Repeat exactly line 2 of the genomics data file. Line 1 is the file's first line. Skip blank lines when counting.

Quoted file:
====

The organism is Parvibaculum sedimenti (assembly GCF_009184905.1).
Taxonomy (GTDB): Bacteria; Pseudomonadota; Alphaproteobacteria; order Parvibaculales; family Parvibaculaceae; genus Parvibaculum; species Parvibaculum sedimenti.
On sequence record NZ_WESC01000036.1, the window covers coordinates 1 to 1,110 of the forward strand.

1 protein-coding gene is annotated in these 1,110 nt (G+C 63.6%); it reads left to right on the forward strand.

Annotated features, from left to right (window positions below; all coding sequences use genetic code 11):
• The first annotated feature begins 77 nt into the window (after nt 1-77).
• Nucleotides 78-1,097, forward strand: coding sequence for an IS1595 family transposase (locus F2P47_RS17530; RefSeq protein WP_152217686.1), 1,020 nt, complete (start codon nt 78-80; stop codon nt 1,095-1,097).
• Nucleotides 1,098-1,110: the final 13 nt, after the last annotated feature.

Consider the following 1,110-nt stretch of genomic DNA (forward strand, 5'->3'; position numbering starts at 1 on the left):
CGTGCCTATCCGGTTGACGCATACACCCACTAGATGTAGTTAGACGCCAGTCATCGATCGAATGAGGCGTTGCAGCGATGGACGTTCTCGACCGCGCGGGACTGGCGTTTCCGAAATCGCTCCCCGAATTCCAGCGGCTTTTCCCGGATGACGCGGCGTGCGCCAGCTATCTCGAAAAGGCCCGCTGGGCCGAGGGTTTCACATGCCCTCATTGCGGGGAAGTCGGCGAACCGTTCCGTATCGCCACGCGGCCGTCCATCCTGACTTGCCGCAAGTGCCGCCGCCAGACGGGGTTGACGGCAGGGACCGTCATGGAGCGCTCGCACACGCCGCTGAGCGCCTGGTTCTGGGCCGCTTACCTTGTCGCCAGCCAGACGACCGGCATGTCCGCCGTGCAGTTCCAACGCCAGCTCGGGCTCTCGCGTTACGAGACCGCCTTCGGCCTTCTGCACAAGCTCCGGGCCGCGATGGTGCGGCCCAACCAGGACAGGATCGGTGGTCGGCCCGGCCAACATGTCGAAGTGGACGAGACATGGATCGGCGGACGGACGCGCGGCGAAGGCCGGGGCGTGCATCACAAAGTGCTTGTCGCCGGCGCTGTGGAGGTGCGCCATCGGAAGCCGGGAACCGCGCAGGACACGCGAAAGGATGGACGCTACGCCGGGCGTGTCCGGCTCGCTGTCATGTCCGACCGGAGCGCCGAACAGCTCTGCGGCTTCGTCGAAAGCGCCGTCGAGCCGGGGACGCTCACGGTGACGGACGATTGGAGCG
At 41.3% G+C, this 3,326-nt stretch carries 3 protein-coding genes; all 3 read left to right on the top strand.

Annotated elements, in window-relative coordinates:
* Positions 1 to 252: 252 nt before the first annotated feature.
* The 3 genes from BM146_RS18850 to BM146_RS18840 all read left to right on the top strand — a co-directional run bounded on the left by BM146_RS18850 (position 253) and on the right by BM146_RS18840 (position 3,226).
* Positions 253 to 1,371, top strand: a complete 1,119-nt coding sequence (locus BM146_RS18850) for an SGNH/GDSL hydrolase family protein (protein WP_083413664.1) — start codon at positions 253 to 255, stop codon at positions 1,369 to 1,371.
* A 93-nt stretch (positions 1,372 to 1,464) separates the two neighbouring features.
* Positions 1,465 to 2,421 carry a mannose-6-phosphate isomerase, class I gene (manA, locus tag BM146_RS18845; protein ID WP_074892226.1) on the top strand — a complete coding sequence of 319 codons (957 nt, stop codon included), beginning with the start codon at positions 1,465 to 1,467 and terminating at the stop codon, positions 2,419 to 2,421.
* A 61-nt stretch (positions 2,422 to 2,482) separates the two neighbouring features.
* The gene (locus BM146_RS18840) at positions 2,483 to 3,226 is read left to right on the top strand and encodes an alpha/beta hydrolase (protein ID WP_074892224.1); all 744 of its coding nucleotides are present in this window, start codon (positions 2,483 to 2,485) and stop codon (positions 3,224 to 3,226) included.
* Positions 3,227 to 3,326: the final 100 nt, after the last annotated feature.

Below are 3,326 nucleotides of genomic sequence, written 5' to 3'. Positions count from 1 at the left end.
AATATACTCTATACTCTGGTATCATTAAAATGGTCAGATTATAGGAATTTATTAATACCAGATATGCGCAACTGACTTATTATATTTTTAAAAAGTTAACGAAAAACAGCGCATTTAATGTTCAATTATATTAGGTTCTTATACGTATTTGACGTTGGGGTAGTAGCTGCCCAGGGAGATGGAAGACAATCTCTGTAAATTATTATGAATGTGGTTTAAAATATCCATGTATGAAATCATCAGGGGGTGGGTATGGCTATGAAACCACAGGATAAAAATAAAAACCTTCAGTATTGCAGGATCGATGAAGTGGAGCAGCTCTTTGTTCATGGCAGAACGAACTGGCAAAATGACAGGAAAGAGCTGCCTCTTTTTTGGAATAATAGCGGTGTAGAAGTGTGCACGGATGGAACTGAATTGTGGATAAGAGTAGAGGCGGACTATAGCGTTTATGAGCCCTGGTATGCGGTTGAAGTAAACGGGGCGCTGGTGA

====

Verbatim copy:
Taxonomy (GTDB): Bacteria; Pseudomonadota; Alphaproteobacteria; order Parvibaculales; family Parvibaculaceae; genus Parvibaculum; species Parvibaculum sedimenti.